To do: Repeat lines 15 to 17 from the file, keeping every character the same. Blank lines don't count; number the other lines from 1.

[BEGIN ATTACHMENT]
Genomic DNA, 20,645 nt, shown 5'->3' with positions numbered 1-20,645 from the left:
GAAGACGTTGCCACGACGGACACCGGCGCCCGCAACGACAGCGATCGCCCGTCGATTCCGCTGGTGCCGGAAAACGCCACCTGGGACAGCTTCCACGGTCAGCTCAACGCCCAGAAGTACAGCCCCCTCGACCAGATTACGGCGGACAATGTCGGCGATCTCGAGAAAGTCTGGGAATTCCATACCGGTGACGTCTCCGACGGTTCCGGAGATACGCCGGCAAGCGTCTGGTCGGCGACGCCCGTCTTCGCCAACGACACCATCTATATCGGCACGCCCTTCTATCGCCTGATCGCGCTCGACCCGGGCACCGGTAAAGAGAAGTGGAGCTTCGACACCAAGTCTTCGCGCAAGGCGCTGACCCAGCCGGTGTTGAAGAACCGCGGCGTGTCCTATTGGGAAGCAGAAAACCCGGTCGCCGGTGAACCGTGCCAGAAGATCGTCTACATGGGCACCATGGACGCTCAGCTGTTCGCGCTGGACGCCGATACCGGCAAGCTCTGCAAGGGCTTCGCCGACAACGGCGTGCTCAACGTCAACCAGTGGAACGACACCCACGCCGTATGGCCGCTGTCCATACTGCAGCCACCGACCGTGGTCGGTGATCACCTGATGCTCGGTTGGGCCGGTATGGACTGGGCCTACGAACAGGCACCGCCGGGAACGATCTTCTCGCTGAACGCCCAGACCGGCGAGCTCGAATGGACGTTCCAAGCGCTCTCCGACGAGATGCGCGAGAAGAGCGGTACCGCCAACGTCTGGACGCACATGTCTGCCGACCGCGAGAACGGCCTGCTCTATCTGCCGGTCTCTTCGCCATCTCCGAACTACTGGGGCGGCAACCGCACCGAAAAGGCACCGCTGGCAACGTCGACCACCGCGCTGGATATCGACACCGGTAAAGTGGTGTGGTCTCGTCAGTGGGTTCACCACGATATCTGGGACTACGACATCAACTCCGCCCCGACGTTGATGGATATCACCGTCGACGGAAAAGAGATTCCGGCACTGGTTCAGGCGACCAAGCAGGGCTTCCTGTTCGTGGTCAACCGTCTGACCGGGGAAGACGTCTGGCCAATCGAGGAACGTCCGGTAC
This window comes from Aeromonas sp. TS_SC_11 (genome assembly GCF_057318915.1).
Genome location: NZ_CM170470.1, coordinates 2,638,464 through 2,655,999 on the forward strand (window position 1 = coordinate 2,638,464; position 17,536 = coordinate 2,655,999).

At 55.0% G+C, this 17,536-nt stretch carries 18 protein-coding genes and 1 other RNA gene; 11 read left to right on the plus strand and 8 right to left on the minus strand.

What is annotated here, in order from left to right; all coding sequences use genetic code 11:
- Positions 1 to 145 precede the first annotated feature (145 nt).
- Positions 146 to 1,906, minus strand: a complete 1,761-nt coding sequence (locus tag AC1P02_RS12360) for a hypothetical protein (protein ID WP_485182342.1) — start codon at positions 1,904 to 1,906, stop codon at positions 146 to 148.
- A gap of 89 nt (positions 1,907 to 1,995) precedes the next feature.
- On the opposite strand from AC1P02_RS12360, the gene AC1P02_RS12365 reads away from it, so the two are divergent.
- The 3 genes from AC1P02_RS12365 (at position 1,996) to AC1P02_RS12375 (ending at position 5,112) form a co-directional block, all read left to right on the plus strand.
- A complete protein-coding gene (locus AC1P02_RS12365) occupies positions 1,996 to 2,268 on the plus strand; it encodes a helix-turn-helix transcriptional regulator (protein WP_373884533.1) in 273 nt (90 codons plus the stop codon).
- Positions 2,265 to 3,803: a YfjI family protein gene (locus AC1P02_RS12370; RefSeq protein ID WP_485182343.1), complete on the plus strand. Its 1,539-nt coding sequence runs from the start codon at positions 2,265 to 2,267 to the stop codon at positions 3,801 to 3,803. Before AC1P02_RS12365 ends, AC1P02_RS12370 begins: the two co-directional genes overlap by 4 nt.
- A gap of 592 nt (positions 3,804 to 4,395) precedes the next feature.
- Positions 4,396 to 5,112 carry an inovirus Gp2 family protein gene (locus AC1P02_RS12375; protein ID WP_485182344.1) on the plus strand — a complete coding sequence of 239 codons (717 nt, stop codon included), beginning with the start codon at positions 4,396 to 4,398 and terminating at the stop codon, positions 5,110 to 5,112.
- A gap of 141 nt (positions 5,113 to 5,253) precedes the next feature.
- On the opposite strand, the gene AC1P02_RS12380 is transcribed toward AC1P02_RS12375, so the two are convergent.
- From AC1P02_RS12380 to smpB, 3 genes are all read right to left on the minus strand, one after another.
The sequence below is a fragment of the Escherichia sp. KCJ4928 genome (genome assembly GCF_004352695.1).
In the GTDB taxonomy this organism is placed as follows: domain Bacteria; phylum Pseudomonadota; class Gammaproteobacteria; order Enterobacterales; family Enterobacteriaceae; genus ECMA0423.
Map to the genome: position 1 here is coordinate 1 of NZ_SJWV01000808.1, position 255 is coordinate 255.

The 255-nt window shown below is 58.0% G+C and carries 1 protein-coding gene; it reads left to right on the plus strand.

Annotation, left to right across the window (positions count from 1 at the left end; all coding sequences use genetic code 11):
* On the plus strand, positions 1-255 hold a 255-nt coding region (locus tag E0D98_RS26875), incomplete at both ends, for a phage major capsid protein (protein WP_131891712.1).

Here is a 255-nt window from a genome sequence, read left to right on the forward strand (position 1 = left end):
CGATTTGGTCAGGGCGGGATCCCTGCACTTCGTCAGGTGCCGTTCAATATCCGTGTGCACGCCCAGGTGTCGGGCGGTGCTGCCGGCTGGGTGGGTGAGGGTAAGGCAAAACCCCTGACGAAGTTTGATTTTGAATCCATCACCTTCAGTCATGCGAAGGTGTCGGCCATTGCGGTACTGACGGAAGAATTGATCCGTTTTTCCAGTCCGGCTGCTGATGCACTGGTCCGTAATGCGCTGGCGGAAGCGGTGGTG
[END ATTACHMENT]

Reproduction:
- Positions 4,396 to 5,112 carry an inovirus Gp2 family protein gene (locus AC1P02_RS12375; protein ID WP_485182344.1) on the plus strand — a complete coding sequence of 239 codons (717 nt, stop codon included), beginning with the start codon at positions 4,396 to 4,398 and terminating at the stop codon, positions 5,110 to 5,112.
- A gap of 141 nt (positions 5,113 to 5,253) precedes the next feature.
- On the opposite strand, the gene AC1P02_RS12380 is transcribed toward AC1P02_RS12375, so the two are convergent.